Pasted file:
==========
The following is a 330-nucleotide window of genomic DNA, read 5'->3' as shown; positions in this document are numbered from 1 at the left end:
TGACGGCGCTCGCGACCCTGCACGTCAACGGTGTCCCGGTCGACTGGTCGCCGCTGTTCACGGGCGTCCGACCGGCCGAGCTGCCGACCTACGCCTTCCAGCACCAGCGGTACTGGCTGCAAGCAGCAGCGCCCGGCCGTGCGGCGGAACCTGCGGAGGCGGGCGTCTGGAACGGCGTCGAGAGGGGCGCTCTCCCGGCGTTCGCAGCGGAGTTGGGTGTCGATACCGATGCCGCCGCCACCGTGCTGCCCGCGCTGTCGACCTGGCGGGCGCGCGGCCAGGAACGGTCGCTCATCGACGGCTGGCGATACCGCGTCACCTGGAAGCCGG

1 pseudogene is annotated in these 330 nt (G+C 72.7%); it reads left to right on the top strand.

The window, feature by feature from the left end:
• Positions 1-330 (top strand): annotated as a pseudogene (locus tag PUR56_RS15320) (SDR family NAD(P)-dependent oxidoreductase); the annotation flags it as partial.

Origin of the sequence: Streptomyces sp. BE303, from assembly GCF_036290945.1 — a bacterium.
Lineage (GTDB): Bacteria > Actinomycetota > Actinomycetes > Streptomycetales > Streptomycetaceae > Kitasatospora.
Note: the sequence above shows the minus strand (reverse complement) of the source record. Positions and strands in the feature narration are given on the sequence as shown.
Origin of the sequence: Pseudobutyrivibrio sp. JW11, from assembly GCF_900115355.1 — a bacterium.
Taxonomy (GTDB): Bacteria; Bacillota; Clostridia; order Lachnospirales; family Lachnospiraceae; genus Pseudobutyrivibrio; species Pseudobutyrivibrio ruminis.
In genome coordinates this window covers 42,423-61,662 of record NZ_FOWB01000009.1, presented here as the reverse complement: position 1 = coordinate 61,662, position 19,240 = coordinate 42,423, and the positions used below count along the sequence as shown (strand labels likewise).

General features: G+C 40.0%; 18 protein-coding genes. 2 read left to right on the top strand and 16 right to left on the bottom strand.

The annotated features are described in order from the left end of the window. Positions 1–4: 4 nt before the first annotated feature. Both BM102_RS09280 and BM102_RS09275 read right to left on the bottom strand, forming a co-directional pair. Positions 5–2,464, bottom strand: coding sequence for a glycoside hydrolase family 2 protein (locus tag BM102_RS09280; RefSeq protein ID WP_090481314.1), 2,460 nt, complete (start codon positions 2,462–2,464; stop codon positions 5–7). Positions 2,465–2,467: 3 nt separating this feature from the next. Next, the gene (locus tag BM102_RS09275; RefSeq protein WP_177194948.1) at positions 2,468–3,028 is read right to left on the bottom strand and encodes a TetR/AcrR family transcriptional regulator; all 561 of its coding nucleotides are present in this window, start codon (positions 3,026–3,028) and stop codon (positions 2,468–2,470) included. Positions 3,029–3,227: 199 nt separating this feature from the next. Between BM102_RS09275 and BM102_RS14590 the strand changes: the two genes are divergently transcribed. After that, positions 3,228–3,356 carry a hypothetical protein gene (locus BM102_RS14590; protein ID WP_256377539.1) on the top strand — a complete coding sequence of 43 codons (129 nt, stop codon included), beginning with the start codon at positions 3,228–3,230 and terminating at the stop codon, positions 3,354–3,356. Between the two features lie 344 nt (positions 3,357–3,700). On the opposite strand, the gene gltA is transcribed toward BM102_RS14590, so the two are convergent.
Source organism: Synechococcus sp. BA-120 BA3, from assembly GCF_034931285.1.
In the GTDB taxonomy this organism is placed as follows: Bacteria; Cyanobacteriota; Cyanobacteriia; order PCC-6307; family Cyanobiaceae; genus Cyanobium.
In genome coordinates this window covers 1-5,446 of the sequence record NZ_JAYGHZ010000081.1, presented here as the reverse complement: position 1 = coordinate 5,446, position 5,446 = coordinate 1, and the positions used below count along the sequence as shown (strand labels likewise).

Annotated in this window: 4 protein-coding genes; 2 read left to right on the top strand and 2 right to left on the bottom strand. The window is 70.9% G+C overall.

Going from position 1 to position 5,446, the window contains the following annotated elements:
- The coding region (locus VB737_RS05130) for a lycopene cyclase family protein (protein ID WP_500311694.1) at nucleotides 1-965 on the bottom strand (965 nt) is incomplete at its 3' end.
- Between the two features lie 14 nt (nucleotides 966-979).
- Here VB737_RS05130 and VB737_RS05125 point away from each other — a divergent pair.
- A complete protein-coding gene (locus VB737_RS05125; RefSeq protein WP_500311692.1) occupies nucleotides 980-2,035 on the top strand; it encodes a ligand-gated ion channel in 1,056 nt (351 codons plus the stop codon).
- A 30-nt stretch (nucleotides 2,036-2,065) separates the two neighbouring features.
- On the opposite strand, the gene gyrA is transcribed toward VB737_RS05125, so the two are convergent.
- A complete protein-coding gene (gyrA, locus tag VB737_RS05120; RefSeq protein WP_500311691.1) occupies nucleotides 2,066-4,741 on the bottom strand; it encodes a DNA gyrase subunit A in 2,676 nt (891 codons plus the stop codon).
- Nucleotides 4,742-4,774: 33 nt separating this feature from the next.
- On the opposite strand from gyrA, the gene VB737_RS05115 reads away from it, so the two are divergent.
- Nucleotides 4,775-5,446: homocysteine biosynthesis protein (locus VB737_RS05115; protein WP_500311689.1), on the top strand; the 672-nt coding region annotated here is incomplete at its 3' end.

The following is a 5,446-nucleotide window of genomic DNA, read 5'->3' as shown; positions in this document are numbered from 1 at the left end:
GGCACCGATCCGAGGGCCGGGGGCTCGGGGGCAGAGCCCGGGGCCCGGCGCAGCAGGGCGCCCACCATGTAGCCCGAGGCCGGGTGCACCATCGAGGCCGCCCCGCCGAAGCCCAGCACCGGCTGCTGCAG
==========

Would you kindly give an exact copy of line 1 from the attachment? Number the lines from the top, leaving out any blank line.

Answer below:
The following is a 330-nucleotide window of genomic DNA, read 5'->3' as shown; positions in this document are numbered from 1 at the left end: